The Roosevelt Corollary: 119 years of U.S. imperialist domination

It was 119 years ago today when, in his State of the Union address, President Theodore Roosevelt announced his infamous addition to the Monroe Doctrine known as the “Roosevelt Corollary.” For organizers against war, imperialism, and racism, it’s important to reflect on the U.S.’s history of imperial ambitions and violence, and the Roosevelt Corollary is particularly useful to study because its intentions are unclouded with “humanitarian” rhetoric and because it is still the guiding doctrine of the U.S. today.

What is the Monroe Doctrine?

The Monroe Doctrine, which President James Monroe implemented 200 years ago, on December 2, 1823, indirectly threatened European powers if they continued intervening in what Monroe and the nascent capitalist and colonialist class he represented saw as “their” property: the Americas. In essence, the Monroe Doctrine passively told the Spanish, French, and British colonial powers that their occupation of Latin America “threatened” U.S. security. In other words, they had to recognize the Americas as the United States’ colonial backyard.

 In 1904, Roosevelt declared more specifically and directly that the U.S. had “international police power” in Latin America and the Caribbean, specifically to “stabilize” countries as it saw fit and where it determined there was “flagrant and chronic wrongdoing by a Latin American Nation.” This corollary also asserted that this was intended to stop European military involvement—which of course threatened the then unrealized imperial U.S.

The justification for the corollary

The Roosevelt Corollary was invoked after the fact to justify the United State’s seizure of Cuba, Guam, the Philippines, and Puerto Rico from Spain in 1898. The U.S. immediately established itself as the colonial overlord of these territories, installing U.S. military “governments” in all four areas. That Guam and the Philippines are outside the area covered by the Corollary is just one obvious sign of the larger ambitions behind the policy, which Roosevelt articulated in under 10 minutes.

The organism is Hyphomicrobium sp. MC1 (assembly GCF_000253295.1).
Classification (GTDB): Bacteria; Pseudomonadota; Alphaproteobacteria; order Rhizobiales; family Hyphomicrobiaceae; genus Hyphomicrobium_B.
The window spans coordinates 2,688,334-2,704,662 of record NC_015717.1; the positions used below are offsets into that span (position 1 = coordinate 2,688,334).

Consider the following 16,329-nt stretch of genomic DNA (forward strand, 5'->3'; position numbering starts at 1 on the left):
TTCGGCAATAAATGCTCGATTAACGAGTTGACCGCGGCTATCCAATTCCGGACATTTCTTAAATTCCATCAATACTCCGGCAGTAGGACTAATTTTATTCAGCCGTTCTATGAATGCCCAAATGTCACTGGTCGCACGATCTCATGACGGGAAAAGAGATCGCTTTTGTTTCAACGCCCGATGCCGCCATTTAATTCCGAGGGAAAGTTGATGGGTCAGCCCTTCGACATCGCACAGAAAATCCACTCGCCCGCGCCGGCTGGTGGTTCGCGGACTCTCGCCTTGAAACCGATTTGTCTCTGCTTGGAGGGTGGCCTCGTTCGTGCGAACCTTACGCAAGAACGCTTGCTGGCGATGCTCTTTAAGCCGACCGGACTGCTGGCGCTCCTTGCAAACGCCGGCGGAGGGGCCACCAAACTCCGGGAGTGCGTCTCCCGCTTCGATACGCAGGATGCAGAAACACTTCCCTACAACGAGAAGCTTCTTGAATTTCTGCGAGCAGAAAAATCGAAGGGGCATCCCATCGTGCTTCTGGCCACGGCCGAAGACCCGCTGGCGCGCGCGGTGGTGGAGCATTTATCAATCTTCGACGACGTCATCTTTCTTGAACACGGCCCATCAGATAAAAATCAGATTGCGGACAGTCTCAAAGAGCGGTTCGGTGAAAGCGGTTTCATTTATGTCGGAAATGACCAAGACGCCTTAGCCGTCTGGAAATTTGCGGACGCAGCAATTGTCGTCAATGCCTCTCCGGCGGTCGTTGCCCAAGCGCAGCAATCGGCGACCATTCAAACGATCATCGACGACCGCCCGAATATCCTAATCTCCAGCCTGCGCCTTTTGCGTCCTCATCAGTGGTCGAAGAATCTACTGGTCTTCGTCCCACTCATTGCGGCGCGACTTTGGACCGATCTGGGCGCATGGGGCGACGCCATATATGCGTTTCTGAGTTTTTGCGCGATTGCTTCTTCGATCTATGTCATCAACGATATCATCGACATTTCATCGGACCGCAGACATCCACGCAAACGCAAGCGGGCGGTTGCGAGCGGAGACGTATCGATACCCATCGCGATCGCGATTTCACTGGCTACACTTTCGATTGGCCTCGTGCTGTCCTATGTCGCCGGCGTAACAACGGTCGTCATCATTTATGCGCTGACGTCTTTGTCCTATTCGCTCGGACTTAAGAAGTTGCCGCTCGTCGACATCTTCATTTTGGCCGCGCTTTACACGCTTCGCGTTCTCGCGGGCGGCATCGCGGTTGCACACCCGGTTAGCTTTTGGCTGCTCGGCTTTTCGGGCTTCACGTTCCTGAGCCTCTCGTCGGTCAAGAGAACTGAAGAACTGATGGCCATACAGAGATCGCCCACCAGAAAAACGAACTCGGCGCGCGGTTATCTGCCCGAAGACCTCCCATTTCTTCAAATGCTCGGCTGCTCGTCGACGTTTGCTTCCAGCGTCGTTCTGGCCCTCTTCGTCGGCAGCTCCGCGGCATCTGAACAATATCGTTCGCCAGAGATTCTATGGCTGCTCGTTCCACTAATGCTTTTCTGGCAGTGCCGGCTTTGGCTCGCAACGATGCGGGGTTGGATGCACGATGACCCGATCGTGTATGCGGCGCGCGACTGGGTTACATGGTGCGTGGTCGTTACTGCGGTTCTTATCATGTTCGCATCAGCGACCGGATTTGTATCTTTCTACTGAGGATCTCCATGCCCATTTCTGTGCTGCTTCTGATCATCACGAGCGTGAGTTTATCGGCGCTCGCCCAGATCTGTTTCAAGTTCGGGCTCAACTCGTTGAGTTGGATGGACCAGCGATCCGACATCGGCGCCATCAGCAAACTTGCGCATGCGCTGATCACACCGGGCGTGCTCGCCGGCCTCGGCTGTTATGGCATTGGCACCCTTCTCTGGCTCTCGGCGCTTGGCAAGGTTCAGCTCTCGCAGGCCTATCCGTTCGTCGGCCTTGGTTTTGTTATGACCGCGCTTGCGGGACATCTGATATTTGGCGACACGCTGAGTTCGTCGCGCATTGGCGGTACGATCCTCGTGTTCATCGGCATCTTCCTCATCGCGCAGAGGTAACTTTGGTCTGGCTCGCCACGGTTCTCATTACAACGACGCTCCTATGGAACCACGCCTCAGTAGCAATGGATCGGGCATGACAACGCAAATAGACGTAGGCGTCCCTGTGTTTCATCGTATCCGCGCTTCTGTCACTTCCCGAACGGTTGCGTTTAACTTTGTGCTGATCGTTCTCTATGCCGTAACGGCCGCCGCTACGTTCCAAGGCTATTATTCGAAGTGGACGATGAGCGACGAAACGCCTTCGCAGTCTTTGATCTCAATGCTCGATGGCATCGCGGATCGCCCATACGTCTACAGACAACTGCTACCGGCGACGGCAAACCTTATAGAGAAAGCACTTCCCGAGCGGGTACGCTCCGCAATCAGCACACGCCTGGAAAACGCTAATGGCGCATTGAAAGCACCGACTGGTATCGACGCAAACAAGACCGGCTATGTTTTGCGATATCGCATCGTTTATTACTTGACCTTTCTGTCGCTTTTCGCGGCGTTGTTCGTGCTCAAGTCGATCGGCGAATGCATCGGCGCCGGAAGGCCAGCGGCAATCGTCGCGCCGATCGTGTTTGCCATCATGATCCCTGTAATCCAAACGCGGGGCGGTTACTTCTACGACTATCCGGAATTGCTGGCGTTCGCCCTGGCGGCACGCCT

In the treaty with Spain, Cuba was granted independence, but again, this did not align with the U.S.’s real interests. Despite passing the Teller Amendment in 1898 promising Cuba that the U.S. had no plan to annex its southern neighbor, the U.S. then passed the Platt Amendment, granting itself the right to “militarily stabilize” Cuba against external and internal forces. Additionally, the U.S. forced the “independent republic” to agree that the U.S. had the legal right to intervene in Cuba to protect “life, property, and individual liberty”—except, apparently, the individual liberties to have an actually independent homeland or the freedom from being invaded by a foreign country.

A century of imperialism

The U.S. empire continued to interfere, organize, and sponsor coups, and directly invade; they raided and robbed nearly every country in Latin America. The U.S. used “dollar diplomacy” to exert economic control, and then used what Roosevelt called the “big stick”—brutal military invasion spearheaded by the U.S. Navy—to punish the continent.

As is always the case with empires, the U.S. specifically targeted countries connected to their rivals, namely the colonies of their European competitors, and oppressed nations who dared stand up for themselves. For example, 110 years after the Haitian slave revolution, one of the most remarkable accomplishments in modern history, the U.S. used its naval forces to seize all of Haiti’s gold reserves. They brought Haiti’s gold back to the U.S. to First National City Bank, now called Citibank.

The U.S. also occupied Nicaragua and the Dominican Republic, manipulated Panama and Colombia into fighting a war, and intervened on behalf of and against multiple successive leaders in the Mexican Revolution (sometimes simultaneously backing the President and active rebels). The U.S. invaded Honduras seven times in 22 years to protect the interests of fruit companies.

To this day, our task is to overthrow the Monroe Doctrine

That is the real legacy of the Monroe Doctrine: generations of theft without compensation, murder without punishment, naked imperialism, and the subjugation of a continent. Successive administrations, Democrat and Republican, have sought to impose U.S. hegemony in Latin America.

Anti-war organizers should study and remember this history so we are not misled when the media calls this or that member of the U.S. government a hawk or a dove. This history shows us that “isolationists” like Woodrow Wilson are just as willing as overt colonizers like Theodore Roosevelt, Biden just as much as Trump or Obama, to invoke the U.S.’s self-appointed role as “police.” It is no accident that this is the language they use. Like IMPD, they grant themselves undemocratic power and unleash violence and force on oppressed people who have the temerity to resist.

In Venezuelan President Nicolás Maduro’s 2020 speech on yet another U.S. blockade against the country, he likened it to the “darkest times of the Monroe Doctrine.” The U.S. empire still refuses to tolerate any nation that dares to break free from colonialism and imperialism. Yet 119 years later, the resistance continues and, soon, it will prevail.

Featured photo: A protester holds a sign during an April 25, 2021 protest in solidarity with Cuba in downtown Indianapolis organized by PSL Indianapolis, Indy10 Black Lives Matter, ANSWER Indiana, Cosecha Indiana, and YDSA of IUPUI. Credit: Indianapolis Liberator.